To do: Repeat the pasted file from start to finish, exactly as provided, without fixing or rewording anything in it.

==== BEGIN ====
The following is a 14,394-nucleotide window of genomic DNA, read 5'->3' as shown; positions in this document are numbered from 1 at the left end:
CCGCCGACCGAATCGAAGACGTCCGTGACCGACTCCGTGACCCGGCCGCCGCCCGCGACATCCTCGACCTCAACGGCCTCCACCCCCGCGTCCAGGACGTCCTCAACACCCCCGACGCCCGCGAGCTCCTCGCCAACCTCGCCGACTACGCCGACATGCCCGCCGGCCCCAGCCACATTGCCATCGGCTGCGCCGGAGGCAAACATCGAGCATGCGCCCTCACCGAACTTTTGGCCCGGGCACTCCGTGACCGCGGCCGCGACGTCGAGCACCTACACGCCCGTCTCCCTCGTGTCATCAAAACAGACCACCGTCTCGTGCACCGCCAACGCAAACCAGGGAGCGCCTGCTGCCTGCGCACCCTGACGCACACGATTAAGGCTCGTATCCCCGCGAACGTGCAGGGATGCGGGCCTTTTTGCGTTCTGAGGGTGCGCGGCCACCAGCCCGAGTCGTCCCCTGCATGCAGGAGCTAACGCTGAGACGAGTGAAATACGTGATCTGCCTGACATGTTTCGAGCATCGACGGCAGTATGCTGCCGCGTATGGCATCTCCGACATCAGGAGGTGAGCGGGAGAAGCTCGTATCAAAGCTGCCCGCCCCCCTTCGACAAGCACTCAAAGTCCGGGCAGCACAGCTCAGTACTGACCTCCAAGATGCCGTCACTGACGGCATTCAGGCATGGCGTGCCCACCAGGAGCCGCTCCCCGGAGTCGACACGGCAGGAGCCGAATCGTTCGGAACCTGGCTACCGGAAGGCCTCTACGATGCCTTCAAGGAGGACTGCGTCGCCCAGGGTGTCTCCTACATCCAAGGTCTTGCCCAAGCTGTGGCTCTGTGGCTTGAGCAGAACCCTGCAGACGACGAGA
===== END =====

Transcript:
The following is a 14,394-nucleotide window of genomic DNA, read 5'->3' as shown; positions in this document are numbered from 1 at the left end:
CCGCCGACCGAATCGAAGACGTCCGTGACCGACTCCGTGACCCGGCCGCCGCCCGCGACATCCTCGACCTCAACGGCCTCCACCCCCGCGTCCAGGACGTCCTCAACACCCCCGACGCCCGCGAGCTCCTCGCCAACCTCGCCGACTACGCCGACATGCCCGCCGGCCCCAGCCACATTGCCATCGGCTGCGCCGGAGGCAAACATCGAGCATGCGCCCTCACCGAACTTTTGGCCCGGGCACTCCGTGACCGCGGCCGCGACGTCGAGCACCTACACGCCCGTCTCCCTCGTGTCATCAAAACAGACCACCGTCTCGTGCACCGCCAACGCAAACCAGGGAGCGCCTGCTGCCTGCGCACCCTGACGCACACGATTAAGGCTCGTATCCCCGCGAACGTGCAGGGATGCGGGCCTTTTTGCGTTCTGAGGGTGCGCGGCCACCAGCCCGAGTCGTCCCCTGCATGCAGGAGCTAACGCTGAGACGAGTGAAATACGTGATCTGCCTGACATGTTTCGAGCATCGACGGCAGTATGCTGCCGCGTATGGCATCTCCGACATCAGGAGGTGAGCGGGAGAAGCTCGTATCAAAGCTGCCCGCCCCCCTTCGACAAGCACTCAAAGTCCGGGCAGCACAGCTCAGTACTGACCTCCAAGATGCCGTCACTGACGGCATTCAGGCATGGCGTGCCCACCAGGAGCCGCTCCCCGGAGTCGACACGGCAGGAGCCGAATCGTTCGGAACCTGGCTACCGGAAGGCCTCTACGATGCCTTCAAGGAGGACTGCGTCGCCCAGGGTGTCTCCTACATCCAAGGTCTTGCCCAAGCTGTGGCTCTGTGGCTTGAGCAGAACCCTGCAGACGACGAGA